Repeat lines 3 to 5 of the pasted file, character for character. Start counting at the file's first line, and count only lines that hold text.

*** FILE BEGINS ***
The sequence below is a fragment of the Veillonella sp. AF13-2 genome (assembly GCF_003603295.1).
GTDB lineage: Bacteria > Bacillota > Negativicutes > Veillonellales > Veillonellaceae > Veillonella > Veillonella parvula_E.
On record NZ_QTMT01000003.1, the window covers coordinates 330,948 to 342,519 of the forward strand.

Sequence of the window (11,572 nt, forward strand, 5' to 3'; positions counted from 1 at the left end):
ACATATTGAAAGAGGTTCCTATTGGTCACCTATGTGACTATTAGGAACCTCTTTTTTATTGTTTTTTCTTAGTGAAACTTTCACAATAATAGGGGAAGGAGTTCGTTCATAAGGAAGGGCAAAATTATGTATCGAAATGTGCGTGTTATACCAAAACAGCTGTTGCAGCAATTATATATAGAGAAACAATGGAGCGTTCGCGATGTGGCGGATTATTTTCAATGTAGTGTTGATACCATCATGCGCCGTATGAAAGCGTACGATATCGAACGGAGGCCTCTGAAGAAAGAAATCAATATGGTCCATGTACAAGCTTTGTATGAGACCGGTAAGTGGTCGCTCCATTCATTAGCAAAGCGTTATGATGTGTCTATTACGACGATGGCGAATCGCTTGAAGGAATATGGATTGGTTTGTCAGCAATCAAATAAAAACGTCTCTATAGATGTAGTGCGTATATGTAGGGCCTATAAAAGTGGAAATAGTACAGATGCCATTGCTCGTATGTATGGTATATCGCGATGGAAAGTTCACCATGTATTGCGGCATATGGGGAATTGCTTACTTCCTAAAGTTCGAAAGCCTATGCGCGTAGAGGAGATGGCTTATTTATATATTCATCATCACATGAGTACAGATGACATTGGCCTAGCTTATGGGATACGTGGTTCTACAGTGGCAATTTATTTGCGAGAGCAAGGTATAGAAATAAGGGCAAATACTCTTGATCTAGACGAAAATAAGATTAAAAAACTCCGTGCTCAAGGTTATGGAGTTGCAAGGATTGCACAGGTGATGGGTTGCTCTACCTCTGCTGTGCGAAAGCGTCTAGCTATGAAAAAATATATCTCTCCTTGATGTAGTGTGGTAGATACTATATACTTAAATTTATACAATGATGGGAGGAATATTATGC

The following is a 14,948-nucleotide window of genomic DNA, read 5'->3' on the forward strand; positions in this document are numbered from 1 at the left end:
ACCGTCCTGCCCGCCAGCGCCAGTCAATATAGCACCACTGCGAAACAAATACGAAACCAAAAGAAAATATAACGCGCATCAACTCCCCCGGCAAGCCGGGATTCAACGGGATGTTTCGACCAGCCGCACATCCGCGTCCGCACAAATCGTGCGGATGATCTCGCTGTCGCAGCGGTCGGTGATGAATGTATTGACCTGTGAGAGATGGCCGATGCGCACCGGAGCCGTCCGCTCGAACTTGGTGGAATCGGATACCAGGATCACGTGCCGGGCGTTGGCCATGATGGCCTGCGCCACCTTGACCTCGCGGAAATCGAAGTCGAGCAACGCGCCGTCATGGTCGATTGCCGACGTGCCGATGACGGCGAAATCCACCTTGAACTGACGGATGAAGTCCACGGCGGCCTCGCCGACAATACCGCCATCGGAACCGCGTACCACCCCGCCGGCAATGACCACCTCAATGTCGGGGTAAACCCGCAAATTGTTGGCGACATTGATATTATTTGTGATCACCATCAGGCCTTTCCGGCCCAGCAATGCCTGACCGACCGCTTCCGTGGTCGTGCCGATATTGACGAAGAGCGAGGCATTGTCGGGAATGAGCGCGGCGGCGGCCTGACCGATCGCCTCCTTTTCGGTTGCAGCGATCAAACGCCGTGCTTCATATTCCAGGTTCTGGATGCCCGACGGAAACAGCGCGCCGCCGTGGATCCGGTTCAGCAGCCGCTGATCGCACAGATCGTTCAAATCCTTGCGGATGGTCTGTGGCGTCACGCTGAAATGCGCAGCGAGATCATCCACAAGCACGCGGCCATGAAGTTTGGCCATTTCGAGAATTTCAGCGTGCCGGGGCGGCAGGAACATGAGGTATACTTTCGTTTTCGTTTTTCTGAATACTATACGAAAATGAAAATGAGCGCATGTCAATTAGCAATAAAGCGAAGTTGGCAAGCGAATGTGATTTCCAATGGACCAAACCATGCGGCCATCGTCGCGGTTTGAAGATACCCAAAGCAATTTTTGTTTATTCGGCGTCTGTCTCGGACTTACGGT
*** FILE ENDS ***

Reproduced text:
On record NZ_QTMT01000003.1, the window covers coordinates 330,948 to 342,519 of the forward strand.

Sequence of the window (11,572 nt, forward strand, 5' to 3'; positions counted from 1 at the left end):
ACATATTGAAAGAGGTTCCTATTGGTCACCTATGTGACTATTAGGAACCTCTTTTTTATTGTTTTTTCTTAGTGAAACTTTCACAATAATAGGGGAAGGAGTTCGTTCATAAGGAAGGGCAAAATTATGTATCGAAATGTGCGTGTTATACCAAAACAGCTGTTGCAGCAATTATATATAGAGAAACAATGGAGCGTTCGCGATGTGGCGGATTATTTTCAATGTAGTGTTGATACCATCATGCGCCGTATGAAAGCGTACGATATCGAACGGAGGCCTCTGAAGAAAGAAATCAATATGGTCCATGTACAAGCTTTGTATGAGACCGGTAAGTGGTCGCTCCATTCATTAGCAAAGCGTTATGATGTGTCTATTACGACGATGGCGAATCGCTTGAAGGAATATGGATTGGTTTGTCAGCAATCAAATAAAAACGTCTCTATAGATGTAGTGCGTATATGTAGGGCCTATAAAAGTGGAAATAGTACAGATGCCATTGCTCGTATGTATGGTATATCGCGATGGAAAGTTCACCATGTATTGCGGCATATGGGGAATTGCTTACTTCCTAAAGTTCGAAAGCCTATGCGCGTAGAGGAGATGGCTTATTTATATATTCATCATCACATGAGTACAGATGACATTGGCCTAGCTTATGGGATACGTGGTTCTACAGTGGCAATTTATTTGCGAGAGCAAGGTATAGAAATAAGGGCAAATACTCTTGATCTAGACGAAAATAAGATTAAAAAACTCCGTGCTCAAGGTTATGGAGTTGCAAGGATTGCACAGGTGATGGGTTGCTCTACCTCTGCTGTGCGAAAGCGTCTAGCTATGAAAAAATATATCTCTCCTTGATGTAGTGTGGTAGATACTATATACTTAAATTTATACAATGATGGGAGGAATATTATGC